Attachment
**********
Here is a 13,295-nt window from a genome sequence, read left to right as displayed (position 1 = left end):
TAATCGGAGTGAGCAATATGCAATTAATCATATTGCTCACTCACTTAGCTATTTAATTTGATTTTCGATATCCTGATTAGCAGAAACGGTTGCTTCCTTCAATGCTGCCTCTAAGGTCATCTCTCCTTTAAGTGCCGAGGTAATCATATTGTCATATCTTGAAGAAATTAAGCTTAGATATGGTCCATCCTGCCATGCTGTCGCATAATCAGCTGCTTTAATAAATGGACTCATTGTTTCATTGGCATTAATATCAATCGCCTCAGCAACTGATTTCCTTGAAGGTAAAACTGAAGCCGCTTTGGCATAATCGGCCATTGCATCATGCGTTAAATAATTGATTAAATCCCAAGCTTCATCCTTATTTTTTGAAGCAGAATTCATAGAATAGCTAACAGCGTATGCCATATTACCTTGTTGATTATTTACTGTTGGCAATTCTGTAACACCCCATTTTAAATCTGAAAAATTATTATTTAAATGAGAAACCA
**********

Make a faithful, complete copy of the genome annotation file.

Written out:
Here is a 13,295-nt window from a genome sequence, read left to right as displayed (position 1 = left end):
TAATCGGAGTGAGCAATATGCAATTAATCATATTGCTCACTCACTTAGCTATTTAATTTGATTTTCGATATCCTGATTAGCAGAAACGGTTGCTTCCTTCAATGCTGCCTCTAAGGTCATCTCTCCTTTAAGTGCCGAGGTAATCATATTGTCATATCTTGAAGAAATTAAGCTTAGATATGGTCCATCCTGCCATGCTGTCGCATAATCAGCTGCTTTAATAAATGGACTCATTGTTTCATTGGCATTAATATCAATCGCCTCAGCAACTGATTTCCTTGAAGGTAAAACTGAAGCCGCTTTGGCATAATCGGCCATTGCATCATGCGTTAAATAATTGATTAAATCCCAAGCTTCATCCTTATTTTTTGAAGCAGAATTCATAGAATAGCTAACAGCGTATGCCATATTACCTTGTTGATTATTTACTGTTGGCAATTCTGTAACACCCCATTTTAAATCTGAAAAATTATTATTTAAATGAGAAACCA